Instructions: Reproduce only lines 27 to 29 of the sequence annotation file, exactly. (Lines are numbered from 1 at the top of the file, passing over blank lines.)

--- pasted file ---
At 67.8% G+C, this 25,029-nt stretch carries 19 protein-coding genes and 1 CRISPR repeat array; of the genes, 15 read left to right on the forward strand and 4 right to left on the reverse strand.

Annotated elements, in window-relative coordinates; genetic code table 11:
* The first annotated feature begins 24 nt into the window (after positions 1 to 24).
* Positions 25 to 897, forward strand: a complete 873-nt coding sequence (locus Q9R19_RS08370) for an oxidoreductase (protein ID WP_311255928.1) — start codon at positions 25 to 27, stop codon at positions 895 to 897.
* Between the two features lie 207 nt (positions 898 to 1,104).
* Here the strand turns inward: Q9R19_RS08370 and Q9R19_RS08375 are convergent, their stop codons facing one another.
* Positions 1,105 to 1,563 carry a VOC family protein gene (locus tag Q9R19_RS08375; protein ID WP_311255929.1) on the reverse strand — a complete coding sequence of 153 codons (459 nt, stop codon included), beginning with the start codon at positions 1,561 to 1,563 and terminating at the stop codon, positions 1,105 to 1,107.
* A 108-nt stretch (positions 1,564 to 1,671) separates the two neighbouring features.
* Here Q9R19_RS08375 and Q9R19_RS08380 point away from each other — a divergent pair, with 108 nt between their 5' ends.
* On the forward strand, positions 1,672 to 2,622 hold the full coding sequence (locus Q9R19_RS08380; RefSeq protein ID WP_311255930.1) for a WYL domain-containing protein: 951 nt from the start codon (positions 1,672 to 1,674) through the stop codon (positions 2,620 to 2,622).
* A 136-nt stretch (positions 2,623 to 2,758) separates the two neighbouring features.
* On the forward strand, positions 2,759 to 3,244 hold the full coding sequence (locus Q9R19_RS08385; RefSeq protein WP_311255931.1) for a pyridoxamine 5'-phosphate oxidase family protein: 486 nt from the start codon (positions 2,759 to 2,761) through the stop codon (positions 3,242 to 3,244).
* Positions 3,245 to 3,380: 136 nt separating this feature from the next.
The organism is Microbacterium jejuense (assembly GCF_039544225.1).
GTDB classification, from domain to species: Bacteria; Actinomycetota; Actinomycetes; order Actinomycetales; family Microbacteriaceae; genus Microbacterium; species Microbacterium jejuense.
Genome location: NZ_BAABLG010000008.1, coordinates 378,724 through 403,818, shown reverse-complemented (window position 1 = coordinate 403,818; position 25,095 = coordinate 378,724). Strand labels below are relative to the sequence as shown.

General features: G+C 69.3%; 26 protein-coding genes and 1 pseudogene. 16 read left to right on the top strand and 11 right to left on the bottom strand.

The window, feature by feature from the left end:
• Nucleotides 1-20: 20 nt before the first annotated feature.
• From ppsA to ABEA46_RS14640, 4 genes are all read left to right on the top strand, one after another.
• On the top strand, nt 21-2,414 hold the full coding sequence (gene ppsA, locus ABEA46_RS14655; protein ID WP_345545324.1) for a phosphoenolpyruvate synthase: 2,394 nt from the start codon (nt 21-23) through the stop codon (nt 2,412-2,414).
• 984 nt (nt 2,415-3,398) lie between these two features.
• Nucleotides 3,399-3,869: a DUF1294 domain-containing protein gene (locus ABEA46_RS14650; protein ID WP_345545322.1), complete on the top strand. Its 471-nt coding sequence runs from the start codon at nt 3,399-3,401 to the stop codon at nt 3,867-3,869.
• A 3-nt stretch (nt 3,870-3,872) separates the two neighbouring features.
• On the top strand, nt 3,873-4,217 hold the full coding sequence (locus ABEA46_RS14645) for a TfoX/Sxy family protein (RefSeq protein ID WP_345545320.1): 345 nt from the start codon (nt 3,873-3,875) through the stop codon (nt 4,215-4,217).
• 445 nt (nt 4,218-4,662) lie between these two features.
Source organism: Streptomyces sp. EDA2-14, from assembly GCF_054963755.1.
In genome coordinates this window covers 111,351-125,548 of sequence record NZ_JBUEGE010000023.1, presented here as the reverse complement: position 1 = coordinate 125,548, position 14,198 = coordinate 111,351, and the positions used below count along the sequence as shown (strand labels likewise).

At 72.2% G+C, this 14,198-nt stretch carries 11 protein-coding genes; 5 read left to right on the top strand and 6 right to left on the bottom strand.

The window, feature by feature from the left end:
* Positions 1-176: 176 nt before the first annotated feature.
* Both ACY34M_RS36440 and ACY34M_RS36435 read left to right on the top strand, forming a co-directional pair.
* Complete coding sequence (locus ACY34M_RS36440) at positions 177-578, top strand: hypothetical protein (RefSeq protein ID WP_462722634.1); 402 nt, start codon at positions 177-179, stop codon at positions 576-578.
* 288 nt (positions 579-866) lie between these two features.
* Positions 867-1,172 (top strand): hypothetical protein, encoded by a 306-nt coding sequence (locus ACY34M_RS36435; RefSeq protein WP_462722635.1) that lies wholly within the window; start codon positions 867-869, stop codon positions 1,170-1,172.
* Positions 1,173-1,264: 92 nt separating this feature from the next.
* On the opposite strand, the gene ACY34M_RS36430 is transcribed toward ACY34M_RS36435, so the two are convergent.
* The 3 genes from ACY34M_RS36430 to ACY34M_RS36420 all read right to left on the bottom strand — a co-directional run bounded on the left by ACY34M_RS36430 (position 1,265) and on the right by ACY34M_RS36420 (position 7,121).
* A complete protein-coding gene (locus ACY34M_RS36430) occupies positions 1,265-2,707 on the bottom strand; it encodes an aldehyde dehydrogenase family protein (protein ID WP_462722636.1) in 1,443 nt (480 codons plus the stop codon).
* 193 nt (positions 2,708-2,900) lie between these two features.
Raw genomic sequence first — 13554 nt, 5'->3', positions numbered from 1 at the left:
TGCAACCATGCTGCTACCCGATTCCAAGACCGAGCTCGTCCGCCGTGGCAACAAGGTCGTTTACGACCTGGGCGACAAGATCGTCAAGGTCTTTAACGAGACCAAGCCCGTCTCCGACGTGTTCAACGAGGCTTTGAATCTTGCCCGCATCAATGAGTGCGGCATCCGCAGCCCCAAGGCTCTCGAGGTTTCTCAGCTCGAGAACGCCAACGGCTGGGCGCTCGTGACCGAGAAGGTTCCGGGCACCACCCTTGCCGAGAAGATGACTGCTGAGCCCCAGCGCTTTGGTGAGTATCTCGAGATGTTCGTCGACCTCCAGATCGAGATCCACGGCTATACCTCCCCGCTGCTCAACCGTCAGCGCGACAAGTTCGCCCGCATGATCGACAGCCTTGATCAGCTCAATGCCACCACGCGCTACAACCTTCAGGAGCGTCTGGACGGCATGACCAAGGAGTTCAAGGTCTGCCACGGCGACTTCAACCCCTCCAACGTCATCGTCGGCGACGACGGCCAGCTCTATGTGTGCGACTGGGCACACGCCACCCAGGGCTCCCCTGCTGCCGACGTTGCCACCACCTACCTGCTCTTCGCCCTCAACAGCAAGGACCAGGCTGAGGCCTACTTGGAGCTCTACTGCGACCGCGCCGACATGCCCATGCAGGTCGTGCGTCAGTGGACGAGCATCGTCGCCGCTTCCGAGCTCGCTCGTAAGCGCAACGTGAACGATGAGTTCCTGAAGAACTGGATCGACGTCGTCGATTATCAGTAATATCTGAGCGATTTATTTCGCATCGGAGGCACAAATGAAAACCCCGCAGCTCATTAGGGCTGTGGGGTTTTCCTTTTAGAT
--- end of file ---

Source organism: Streptomyces sp. EDA2-14, from assembly GCF_054963755.1.
In genome coordinates this window covers 111,351-125,548 of sequence record NZ_JBUEGE010000023.1, presented here as the reverse complement: position 1 = coordinate 125,548, position 14,198 = coordinate 111,351, and the positions used below count along the sequence as shown (strand labels likewise).

At 72.2% G+C, this 14,198-nt stretch carries 11 protein-coding genes; 5 read left to right on the top strand and 6 right to left on the bottom strand.